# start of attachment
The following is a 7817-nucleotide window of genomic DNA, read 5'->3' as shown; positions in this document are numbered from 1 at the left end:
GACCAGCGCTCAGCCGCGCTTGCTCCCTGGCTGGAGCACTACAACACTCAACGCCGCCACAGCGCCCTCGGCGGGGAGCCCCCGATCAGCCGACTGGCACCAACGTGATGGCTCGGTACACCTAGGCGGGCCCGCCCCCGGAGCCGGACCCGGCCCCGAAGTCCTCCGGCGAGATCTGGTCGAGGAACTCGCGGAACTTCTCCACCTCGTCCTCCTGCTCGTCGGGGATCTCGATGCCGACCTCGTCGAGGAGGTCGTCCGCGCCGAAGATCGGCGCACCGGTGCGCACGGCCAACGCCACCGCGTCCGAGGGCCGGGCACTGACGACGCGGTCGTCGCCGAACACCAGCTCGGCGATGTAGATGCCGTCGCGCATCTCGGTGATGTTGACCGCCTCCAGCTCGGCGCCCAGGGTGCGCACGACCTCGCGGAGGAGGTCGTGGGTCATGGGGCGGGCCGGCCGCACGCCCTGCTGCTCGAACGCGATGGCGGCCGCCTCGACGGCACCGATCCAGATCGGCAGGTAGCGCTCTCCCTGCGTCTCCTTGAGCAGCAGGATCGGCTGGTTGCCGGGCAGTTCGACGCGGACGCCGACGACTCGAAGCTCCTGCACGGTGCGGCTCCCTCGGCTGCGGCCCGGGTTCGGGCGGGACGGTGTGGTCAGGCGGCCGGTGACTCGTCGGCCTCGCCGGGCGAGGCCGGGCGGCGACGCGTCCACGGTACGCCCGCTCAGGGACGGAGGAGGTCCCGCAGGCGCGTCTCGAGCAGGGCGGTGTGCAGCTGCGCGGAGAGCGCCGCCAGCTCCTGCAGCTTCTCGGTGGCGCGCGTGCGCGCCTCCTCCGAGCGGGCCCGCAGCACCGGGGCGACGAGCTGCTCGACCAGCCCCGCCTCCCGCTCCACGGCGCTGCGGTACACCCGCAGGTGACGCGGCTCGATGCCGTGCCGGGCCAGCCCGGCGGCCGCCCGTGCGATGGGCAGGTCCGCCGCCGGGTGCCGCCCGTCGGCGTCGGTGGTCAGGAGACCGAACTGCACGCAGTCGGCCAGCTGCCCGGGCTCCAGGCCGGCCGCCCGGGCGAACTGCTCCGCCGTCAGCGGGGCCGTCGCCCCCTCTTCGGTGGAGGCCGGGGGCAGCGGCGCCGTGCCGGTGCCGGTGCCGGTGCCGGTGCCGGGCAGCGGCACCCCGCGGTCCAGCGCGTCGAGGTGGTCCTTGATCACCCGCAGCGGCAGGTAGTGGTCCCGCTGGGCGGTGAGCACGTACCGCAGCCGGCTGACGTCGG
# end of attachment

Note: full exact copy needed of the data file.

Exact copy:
The following is a 7817-nucleotide window of genomic DNA, read 5'->3' as shown; positions in this document are numbered from 1 at the left end:
GACCAGCGCTCAGCCGCGCTTGCTCCCTGGCTGGAGCACTACAACACTCAACGCCGCCACAGCGCCCTCGGCGGGGAGCCCCCGATCAGCCGACTGGCACCAACGTGATGGCTCGGTACACCTAGGCGGGCCCGCCCCCGGAGCCGGACCCGGCCCCGAAGTCCTCCGGCGAGATCTGGTCGAGGAACTCGCGGAACTTCTCCACCTCGTCCTCCTGCTCGTCGGGGATCTCGATGCCGACCTCGTCGAGGAGGTCGTCCGCGCCGAAGATCGGCGCACCGGTGCGCACGGCCAACGCCACCGCGTCCGAGGGCCGGGCACTGACGACGCGGTCGTCGCCGAACACCAGCTCGGCGATGTAGATGCCGTCGCGCATCTCGGTGATGTTGACCGCCTCCAGCTCGGCGCCCAGGGTGCGCACGACCTCGCGGAGGAGGTCGTGGGTCATGGGGCGGGCCGGCCGCACGCCCTGCTGCTCGAACGCGATGGCGGCCGCCTCGACGGCACCGATCCAGATCGGCAGGTAGCGCTCTCCCTGCGTCTCCTTGAGCAGCAGGATCGGCTGGTTGCCGGGCAGTTCGACGCGGACGCCGACGACTCGAAGCTCCTGCACGGTGCGGCTCCCTCGGCTGCGGCCCGGGTTCGGGCGGGACGGTGTGGTCAGGCGGCCGGTGACTCGTCGGCCTCGCCGGGCGAGGCCGGGCGGCGACGCGTCCACGGTACGCCCGCTCAGGGACGGAGGAGGTCCCGCAGGCGCGTCTCGAGCAGGGCGGTGTGCAGCTGCGCGGAGAGCGCCGCCAGCTCCTGCAGCTTCTCGGTGGCGCGCGTGCGCGCCTCCTCCGAGCGGGCCCGCAGCACCGGGGCGACGAGCTGCTCGACCAGCCCCGCCTCCCGCTCCACGGCGCTGCGGTACACCCGCAGGTGACGCGGCTCGATGCCGTGCCGGGCCAGCCCGGCGGCCGCCCGTGCGATGGGCAGGTCCGCCGCCGGGTGCCGCCCGTCGGCGTCGGTGGTCAGGAGACCGAACTGCACGCAGTCGGCCAGCTGCCCGGGCTCCAGGCCGGCCGCCCGGGCGAACTGCTCCGCCGTCAGCGGGGCCGTCGCCCCCTCTTCGGTGGAGGCCGGGGGCAGCGGCGCCGTGCCGGTGCCGGTGCCGGTGCCGGTGCCGGGCAGCGGCACCCCGCGGTCCAGCGCGTCGAGGTGGTCCTTGATCACCCGCAGCGGCAGGTAGTGGTCCCGCTGGGCGGTGAGCACGTACCGCAGCCGGCTGACGTCGG